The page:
Determining Clinical Relevance of Genomic Heterogeneity in an Ethnically Diverse Cohort of Newly Diagnosed Patients with Breast Cancer

Determining Clinical Relevance of Genomic Heterogeneity in an Ethnically Diverse Cohort of Newly Diagnosed Patients with Breast Cancer

PUBLICATIONS

May 26, 2019

Journal of Clinical Oncology, Tempus-authored – Background: The trajectory from early breast cancer to distant metastasis has not been precisely characterized. We are building an ethnically diverse, longitudinal cohort of prospectively ascertained breast cancer patients with integrated genomic, transcriptomic, epidemiological and clinical data, with the goal of identifying biomarkers that can improve on clinical predictors.

Methods: Our goal is 500 histologically confirmed invasive cases with a minimum follow-up of 5 years. To date, Tempus Labs, Inc. has completed xT assays (595-gene panel DNA-seq and full-transcriptome RNA-seq) on 127 cases with matched tumor-normal samples. Clinical information was obtained from electronic health records and our cancer registry.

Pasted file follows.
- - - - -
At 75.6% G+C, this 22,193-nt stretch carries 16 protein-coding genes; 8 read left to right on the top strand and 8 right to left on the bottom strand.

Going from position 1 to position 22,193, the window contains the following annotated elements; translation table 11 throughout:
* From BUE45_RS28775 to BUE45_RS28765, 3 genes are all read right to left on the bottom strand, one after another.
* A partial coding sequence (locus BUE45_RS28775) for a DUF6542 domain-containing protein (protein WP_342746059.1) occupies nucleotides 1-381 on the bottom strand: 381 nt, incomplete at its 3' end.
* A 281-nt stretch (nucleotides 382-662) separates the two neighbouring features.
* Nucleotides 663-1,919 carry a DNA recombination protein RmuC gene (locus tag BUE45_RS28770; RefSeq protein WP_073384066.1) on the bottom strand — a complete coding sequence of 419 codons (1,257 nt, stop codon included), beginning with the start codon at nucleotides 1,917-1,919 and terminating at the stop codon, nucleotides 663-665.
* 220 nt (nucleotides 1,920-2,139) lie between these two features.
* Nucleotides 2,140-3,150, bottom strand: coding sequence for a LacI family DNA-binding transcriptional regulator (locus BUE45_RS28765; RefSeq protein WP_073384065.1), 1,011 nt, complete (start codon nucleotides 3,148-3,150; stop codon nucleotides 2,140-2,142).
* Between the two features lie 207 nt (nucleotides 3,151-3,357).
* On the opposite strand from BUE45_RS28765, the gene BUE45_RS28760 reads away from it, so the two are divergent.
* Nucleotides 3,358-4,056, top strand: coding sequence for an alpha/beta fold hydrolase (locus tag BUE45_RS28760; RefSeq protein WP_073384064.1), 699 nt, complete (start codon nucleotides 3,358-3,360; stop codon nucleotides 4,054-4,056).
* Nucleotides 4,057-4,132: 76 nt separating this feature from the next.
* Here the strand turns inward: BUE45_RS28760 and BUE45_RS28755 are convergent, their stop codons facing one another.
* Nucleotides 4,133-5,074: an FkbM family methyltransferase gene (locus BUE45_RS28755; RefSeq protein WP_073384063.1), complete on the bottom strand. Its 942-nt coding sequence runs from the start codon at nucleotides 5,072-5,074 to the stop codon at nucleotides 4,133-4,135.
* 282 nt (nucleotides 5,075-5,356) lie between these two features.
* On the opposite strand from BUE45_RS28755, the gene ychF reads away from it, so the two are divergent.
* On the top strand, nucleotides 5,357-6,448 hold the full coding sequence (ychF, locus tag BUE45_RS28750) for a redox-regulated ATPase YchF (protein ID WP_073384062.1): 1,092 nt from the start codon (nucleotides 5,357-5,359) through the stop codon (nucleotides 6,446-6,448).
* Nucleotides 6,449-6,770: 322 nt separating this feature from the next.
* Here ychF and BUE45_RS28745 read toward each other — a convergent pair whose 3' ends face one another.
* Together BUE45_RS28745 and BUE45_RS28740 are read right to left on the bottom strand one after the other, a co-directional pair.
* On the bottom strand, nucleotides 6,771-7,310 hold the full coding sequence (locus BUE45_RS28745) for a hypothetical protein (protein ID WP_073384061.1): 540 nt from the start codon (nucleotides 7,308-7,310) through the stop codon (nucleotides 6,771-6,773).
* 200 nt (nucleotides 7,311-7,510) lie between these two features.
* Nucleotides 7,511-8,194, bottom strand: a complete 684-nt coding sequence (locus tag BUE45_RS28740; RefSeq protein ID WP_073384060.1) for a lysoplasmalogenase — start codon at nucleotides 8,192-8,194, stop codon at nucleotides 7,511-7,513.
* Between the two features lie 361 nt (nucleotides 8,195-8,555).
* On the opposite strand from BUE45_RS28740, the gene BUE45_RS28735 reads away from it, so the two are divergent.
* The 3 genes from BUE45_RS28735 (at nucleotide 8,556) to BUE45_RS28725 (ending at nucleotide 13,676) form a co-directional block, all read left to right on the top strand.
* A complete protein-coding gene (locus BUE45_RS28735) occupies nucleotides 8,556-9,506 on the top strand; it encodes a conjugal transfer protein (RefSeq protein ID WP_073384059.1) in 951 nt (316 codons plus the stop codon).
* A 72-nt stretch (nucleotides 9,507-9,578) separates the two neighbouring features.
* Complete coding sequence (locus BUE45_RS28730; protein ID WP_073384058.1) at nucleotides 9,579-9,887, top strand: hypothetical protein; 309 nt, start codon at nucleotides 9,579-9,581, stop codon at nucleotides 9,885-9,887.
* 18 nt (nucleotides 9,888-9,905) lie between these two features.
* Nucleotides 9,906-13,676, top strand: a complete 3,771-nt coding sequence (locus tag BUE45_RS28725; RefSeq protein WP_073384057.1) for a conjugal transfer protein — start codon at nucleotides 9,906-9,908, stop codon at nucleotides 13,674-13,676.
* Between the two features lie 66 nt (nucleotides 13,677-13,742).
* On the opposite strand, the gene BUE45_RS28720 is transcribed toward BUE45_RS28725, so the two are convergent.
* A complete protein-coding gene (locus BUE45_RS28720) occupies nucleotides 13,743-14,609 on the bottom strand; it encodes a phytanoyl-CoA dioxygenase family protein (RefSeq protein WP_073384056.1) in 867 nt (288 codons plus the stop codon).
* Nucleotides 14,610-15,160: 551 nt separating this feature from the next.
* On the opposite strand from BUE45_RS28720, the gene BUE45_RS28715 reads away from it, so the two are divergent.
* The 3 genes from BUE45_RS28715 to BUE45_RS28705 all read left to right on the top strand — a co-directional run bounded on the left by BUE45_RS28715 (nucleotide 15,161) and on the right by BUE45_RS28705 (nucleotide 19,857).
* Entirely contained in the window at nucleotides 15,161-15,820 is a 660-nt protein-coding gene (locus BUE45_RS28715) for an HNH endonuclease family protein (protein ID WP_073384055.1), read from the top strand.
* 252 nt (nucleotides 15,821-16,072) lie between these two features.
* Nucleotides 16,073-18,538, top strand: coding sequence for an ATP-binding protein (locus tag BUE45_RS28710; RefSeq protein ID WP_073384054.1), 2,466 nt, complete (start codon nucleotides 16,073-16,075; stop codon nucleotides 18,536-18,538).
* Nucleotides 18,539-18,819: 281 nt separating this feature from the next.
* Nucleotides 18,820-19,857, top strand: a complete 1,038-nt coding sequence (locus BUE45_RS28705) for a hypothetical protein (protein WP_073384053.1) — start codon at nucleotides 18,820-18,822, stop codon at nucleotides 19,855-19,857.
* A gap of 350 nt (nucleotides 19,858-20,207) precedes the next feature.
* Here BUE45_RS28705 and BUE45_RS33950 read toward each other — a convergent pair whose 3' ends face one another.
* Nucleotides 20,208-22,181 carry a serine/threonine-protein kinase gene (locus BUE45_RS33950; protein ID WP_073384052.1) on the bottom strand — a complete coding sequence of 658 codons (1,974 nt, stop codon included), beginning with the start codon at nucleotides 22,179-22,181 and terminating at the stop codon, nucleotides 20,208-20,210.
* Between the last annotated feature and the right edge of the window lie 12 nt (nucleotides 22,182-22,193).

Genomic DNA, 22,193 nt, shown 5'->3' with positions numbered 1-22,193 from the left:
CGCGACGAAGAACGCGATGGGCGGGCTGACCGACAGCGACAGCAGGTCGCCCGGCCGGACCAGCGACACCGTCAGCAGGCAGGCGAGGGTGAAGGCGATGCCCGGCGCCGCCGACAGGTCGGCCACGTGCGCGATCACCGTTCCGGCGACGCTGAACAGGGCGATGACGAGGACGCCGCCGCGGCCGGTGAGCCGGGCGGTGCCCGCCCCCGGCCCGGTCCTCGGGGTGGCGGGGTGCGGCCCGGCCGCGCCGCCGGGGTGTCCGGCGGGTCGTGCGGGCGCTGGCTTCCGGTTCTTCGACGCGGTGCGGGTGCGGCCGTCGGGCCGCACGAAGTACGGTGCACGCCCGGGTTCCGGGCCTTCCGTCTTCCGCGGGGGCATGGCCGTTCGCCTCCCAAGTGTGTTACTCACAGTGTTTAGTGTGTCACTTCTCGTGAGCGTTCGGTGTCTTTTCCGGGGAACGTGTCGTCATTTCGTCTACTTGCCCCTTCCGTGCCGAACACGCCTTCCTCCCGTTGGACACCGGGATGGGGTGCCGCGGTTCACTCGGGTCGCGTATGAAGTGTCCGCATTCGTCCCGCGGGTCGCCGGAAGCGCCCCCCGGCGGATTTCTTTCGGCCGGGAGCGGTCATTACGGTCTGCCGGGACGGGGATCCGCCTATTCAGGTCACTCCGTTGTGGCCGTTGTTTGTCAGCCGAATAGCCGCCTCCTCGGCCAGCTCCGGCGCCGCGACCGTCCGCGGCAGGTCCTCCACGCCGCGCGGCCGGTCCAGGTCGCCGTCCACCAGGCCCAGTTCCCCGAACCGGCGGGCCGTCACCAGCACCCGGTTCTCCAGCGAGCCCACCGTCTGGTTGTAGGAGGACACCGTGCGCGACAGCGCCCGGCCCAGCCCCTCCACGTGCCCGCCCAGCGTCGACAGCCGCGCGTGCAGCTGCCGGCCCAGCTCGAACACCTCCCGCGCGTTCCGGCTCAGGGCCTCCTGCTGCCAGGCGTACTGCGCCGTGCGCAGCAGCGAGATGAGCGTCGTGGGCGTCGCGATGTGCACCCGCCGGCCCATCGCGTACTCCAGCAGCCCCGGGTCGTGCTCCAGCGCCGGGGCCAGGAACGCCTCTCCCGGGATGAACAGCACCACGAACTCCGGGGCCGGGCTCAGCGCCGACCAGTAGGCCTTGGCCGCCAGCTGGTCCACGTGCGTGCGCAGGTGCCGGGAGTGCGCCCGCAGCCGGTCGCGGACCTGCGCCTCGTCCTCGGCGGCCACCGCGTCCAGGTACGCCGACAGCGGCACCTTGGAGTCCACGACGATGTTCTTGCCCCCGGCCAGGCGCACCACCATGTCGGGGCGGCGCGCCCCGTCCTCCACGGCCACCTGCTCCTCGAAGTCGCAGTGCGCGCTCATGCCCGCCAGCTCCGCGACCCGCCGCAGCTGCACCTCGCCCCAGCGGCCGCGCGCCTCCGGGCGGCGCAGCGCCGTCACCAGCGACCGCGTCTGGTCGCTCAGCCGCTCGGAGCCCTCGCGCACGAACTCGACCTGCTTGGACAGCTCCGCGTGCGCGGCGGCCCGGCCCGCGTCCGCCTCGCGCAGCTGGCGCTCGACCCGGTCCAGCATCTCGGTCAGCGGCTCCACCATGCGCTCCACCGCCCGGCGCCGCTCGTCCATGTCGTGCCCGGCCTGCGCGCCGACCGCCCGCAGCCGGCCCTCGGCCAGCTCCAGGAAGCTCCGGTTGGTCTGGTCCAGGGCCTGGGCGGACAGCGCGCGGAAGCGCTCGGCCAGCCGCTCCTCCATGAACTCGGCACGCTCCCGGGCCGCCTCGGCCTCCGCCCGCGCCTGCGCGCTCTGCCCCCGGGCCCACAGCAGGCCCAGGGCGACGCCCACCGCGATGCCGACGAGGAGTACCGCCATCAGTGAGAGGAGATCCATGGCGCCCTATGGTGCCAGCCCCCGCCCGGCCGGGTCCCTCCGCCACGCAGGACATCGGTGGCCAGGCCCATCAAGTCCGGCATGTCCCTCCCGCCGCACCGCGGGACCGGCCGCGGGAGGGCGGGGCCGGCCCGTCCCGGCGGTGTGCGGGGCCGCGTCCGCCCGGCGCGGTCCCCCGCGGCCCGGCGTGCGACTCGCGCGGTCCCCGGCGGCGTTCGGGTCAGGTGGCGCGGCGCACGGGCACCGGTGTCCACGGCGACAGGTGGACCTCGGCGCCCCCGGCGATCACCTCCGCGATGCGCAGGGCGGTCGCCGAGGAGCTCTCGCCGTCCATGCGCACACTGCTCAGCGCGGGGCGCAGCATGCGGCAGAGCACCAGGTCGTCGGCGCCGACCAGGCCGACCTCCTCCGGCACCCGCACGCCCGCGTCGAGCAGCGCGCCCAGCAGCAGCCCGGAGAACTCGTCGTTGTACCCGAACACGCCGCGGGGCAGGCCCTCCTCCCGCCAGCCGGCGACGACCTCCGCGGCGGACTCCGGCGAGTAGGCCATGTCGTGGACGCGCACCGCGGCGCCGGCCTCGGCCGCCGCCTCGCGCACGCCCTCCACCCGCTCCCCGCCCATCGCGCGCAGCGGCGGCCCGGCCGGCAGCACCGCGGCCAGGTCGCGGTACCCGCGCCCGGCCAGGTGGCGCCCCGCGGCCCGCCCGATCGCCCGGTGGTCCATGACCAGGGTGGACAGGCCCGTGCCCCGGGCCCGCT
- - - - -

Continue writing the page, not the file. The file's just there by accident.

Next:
Results: Median age of diagnosis was 51, with 47% African-Americans. 73% had stage 2 or 3 disease (2 patients were stage 4). 24.4% had TNBC; 30% had HER2+ and 62.2% HR+ status. Somatic alterations were identified in 560 genes with most common mutations in TP53 (56%), MCL1 (35%), PIK3CA (30%) and ERBB2 (17%). Somatic mutations in BRCA1 (10%) and BRCA2 (5%) were associated with increased tumor mutation burden (TMB). 2 patients were MSI high; 6 were equivocal. After a median follow-up of 6.5 years, 46 patients died and 38 had recurrent disease. With adjustment for clinical factors, TMB showed a slight nonsignificant negative association with recurrence-free survival (HR: 0.97, 95% CI: 0.91-1.00, p = 0.31). TP53 was associated with recurrence-free survival (HR: 1.76, 95% CI 0.94-3.29; p = 0.08) as was MSI (HR: 0.24, 95% CI: 0.06-1.06, p = 0.06).

Conclusions: These data support the importance of integrating tumor sequencing in a diverse cohort with full clinical annotation to assess the diversity of actionable genomic alterations at the time of primary diagnosis to develop interventions for prevention of metastases.

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Authors: Padma Sheila Rajagopal, Nike Beaubier, Masaya Hattori, Lise Sveen, Galina Khramtsova, Taylor Abboushi, Mathew Barber, Fang Liu, Toshio Yoshimatsu, Yonglan Zheng, Kevin White, Dezheng Huo, and Olufunmilayo I. Olopade